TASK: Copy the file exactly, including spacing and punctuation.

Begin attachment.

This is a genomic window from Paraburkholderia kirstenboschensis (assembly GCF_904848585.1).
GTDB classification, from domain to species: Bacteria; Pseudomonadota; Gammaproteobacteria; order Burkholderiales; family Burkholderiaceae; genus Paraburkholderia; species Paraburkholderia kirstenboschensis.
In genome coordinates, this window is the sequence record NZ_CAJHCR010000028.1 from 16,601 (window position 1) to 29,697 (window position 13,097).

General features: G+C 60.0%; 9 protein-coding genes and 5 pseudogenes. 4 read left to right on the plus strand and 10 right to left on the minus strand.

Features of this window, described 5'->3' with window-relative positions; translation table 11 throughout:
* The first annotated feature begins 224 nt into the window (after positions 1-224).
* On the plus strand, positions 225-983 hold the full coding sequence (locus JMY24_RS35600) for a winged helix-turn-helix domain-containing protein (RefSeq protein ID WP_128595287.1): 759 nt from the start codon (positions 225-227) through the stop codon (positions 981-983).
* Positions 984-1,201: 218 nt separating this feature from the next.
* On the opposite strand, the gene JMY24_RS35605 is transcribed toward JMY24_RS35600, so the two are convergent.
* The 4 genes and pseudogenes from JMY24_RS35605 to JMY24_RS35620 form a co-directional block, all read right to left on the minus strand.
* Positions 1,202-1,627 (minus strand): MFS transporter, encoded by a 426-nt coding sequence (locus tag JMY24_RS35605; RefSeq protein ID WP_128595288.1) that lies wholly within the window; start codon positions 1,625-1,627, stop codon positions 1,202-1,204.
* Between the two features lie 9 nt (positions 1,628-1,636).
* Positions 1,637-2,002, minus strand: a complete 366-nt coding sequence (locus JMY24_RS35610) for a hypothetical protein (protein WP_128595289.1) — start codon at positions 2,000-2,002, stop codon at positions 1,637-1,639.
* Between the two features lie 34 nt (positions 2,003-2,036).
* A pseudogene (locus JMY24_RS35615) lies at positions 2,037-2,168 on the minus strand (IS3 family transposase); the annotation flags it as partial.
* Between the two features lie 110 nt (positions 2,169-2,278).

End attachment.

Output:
This is a genomic window from Paraburkholderia kirstenboschensis (assembly GCF_904848585.1).
GTDB classification, from domain to species: Bacteria; Pseudomonadota; Gammaproteobacteria; order Burkholderiales; family Burkholderiaceae; genus Paraburkholderia; species Paraburkholderia kirstenboschensis.
In genome coordinates, this window is the sequence record NZ_CAJHCR010000028.1 from 16,601 (window position 1) to 29,697 (window position 13,097).

General features: G+C 60.0%; 9 protein-coding genes and 5 pseudogenes. 4 read left to right on the plus strand and 10 right to left on the minus strand.

Features of this window, described 5'->3' with window-relative positions; translation table 11 throughout:
* The first annotated feature begins 224 nt into the window (after positions 1-224).
* On the plus strand, positions 225-983 hold the full coding sequence (locus JMY24_RS35600) for a winged helix-turn-helix domain-containing protein (RefSeq protein ID WP_128595287.1): 759 nt from the start codon (positions 225-227) through the stop codon (positions 981-983).
* Positions 984-1,201: 218 nt separating this feature from the next.
* On the opposite strand, the gene JMY24_RS35605 is transcribed toward JMY24_RS35600, so the two are convergent.
* The 4 genes and pseudogenes from JMY24_RS35605 to JMY24_RS35620 form a co-directional block, all read right to left on the minus strand.
* Positions 1,202-1,627 (minus strand): MFS transporter, encoded by a 426-nt coding sequence (locus tag JMY24_RS35605; RefSeq protein ID WP_128595288.1) that lies wholly within the window; start codon positions 1,625-1,627, stop codon positions 1,202-1,204.
* Between the two features lie 9 nt (positions 1,628-1,636).
* Positions 1,637-2,002, minus strand: a complete 366-nt coding sequence (locus JMY24_RS35610) for a hypothetical protein (protein WP_128595289.1) — start codon at positions 2,000-2,002, stop codon at positions 1,637-1,639.
* Between the two features lie 34 nt (positions 2,003-2,036).
* A pseudogene (locus JMY24_RS35615) lies at positions 2,037-2,168 on the minus strand (IS3 family transposase); the annotation flags it as partial.
* Between the two features lie 110 nt (positions 2,169-2,278).